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Old Sep 2, 2004, 9:18 AM   #1
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Steep learning curve with this camera. Would like to hear from experienced users re. best overall settings for indoor/no flash usage. What I've done with settings still gives too slow a shutter speed, even @ ISO 400. Thanks in advance....
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Old Sep 2, 2004, 12:02 PM   #2
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Well, a typical home interior (with lights on), has an EV (Exposure Value) of around 6 (this is how light is measured). Lighting will vary from home to home though.

See this table to get an idea of shutter speeds you'll have in different lighting. It's based on ISO 100; so each time you double the ISO speeds, you can use shutter speeds twice as fast.

http://home.earthlink.net/~terryleed...tes/tables.htm

So, at ISO 400, shooting at full wide angle (where the Autoexposure will be able to select the widest available aperture of f/2.8 ), you should be able to get shutter speeds up to around 1/30 second. This is about right for a hand held shot.

The "rule of thumb" is shutter speeds of 1/focal length or faster to prevent blur from camera shake. So, if you're shooting at full wide angle (28mm equivalent focal length on your 7HI), you'd want shutter speeds of 1/28 second or faster. Now, this is assuming that your subject is stationary (versus a moving person, since you'll get motion blur from subject movement).

If you use zoom, shutter speeds will be slower (because less light reaches the sensor through the lens when using zoom). Also, your shutter speeds would need to be faster as more zoom is used (since the extra magnification also magnifies camera shake). So, you'll want to try and stay on the wide angle end of the lens; carefully squeezing the shutter button as to not cause enough camera shake for blur.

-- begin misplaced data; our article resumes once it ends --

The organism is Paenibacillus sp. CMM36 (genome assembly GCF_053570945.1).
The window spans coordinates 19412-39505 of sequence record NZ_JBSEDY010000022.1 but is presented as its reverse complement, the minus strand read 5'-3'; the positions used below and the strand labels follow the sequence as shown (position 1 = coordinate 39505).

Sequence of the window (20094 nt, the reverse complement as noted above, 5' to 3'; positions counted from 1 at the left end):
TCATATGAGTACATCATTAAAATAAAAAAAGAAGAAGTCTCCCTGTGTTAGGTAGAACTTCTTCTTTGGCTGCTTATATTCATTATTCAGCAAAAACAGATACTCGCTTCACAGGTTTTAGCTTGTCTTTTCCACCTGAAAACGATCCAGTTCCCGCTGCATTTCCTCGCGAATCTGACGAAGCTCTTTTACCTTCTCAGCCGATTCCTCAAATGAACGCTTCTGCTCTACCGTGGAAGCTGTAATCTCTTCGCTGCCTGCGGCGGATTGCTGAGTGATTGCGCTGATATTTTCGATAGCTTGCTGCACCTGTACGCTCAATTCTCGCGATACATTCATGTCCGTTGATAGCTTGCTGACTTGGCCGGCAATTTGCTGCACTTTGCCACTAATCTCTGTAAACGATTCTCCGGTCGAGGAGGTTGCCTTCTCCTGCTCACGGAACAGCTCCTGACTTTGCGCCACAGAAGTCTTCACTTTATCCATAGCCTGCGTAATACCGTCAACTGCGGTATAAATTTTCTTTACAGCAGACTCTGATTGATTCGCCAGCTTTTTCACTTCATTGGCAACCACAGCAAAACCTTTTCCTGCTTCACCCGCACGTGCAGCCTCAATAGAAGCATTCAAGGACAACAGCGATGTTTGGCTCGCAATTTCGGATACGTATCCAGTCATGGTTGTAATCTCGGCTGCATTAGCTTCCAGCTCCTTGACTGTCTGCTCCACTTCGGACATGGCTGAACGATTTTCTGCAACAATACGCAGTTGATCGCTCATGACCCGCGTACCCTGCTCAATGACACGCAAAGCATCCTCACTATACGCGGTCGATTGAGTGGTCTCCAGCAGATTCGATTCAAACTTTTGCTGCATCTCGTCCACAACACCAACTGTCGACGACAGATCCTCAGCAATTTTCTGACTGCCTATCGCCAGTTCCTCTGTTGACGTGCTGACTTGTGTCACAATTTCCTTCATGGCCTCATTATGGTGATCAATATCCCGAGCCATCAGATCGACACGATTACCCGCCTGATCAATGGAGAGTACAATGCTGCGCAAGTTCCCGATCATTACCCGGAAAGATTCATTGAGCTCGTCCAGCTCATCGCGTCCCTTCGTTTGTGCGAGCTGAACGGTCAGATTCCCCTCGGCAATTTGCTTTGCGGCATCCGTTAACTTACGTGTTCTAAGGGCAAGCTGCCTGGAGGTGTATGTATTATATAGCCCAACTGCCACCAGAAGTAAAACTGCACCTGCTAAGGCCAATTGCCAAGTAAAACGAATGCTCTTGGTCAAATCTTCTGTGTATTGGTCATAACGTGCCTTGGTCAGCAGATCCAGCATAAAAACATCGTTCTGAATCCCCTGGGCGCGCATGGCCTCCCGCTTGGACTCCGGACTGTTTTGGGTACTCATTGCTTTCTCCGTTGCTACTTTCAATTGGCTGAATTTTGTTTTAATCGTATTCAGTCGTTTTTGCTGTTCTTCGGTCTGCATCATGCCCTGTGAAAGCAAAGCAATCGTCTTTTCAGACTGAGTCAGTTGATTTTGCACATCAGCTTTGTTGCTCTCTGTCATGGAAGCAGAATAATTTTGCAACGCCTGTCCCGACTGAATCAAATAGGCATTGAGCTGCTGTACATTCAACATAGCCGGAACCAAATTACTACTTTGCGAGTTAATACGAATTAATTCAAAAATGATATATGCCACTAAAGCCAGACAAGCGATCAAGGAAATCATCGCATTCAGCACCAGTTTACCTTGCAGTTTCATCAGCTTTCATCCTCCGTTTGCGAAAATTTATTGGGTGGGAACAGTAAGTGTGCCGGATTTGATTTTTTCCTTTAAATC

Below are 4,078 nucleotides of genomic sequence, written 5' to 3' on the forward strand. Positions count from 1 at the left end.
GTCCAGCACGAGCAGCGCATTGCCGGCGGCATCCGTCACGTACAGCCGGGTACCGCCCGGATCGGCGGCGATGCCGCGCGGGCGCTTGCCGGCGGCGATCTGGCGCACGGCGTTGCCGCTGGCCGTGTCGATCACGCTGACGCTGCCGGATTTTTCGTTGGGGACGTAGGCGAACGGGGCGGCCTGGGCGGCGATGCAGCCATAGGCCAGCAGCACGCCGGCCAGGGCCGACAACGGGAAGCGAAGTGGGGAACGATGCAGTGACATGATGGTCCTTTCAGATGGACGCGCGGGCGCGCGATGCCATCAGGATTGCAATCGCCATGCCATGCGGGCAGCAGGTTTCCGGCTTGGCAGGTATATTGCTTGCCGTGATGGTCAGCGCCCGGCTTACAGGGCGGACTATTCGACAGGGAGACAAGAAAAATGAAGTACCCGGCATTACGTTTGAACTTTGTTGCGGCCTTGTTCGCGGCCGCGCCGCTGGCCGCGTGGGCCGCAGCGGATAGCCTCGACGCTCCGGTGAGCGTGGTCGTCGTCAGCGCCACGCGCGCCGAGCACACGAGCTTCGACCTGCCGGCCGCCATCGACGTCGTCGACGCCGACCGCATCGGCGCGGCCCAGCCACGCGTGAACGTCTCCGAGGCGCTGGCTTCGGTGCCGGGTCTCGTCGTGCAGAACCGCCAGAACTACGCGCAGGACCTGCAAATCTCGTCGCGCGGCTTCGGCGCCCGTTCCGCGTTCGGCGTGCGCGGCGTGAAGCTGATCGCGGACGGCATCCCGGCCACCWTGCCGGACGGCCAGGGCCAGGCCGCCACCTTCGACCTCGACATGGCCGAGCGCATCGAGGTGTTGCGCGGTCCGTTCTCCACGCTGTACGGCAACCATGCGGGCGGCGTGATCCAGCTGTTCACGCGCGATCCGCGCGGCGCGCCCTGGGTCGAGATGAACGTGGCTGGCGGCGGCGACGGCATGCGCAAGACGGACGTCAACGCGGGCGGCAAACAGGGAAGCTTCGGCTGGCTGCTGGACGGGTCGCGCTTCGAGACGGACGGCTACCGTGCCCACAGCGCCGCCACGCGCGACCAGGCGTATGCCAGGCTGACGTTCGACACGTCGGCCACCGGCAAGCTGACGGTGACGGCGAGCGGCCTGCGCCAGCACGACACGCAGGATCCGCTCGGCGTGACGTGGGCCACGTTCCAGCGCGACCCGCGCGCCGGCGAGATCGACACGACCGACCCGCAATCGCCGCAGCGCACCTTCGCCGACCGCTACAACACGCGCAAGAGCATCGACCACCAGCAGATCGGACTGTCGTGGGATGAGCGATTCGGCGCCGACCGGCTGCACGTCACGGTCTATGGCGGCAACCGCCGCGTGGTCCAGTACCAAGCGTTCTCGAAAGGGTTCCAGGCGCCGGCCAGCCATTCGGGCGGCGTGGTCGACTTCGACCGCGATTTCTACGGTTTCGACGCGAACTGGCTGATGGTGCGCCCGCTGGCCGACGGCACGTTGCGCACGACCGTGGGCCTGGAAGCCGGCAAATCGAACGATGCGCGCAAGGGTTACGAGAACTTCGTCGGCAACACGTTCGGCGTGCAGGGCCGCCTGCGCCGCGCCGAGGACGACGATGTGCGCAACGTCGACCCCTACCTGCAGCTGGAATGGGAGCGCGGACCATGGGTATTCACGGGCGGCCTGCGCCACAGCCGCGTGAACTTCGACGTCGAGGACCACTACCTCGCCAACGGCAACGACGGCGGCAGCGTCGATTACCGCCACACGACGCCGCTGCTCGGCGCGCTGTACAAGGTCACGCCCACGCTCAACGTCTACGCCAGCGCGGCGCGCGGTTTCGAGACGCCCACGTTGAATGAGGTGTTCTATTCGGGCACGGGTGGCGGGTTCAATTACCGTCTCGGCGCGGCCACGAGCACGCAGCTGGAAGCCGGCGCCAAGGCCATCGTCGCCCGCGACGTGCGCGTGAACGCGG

Chances are, the Autofocus Algorithms are already using f/2.8 (the largest available aperture) anyway at full wide angle. So, camera settings won't help. You could try to shoot in aperture priority mode -- forcing the camera to use f/2.8 (but I don't think it will make any difference in lower light -- since the autoexposure should already be selecting the largest available aperture in these conditions).

So, if you really need faster shutter speeds, you'll need to go with ISO 800 instead (which will have extremely high noise). Even at ISO 400, most users find noise to be objectionable.

So, I'd consider using the flash (and buying an external flash). Shutter speeds are not critical using flash (since the flash itself has the effect of freezing the action).

In the meantime, try software to reduce the appearance of noise if you need to use higher ISO speeds:

Noise Ninja: http://www.picturecode.com

Neat Image: http://www.neatimage.com

Noiseware: http://www.imagenomic.com/ (this one is free)

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Old Sep 2, 2004, 12:55 PM   #3
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ackman wrote:
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Steep learning curve with this camera. Would like to hear from experienced users re. best overall settings for indoor/no flash usage. What I've done with settings still gives too slow a shutter speed, even @ ISO 400. Thanks in advance....
Not to discount what Jim has said...lock your camera onto ISO 100 & get a tripod. I've taken thousands of ambient light indoors images this way. Also set your display priority to display vs exposure. In low light, the camera will go into a B&W "night vision" that lets you compose in almost total darkness (it still takes the image in color, BTW).
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Old Sep 2, 2004, 2:23 PM   #4
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Thanks to JimC for that detailed post and Kalypso's suggestions: appreciate the time and consideration. I'm not a tripod guy unless I'm doing marco work. Still have a 35mm Leica mindset, where I use to take pride and boast 'bout my clear and detail images in low light at very slow shutter speeds. This was helped bya tripod of the human dynamic: elbow against a stationary object, neck strap tightened to a triangle shape and a long exhale. As a newbie to this cameraI would like to shoot at ISO 100 .
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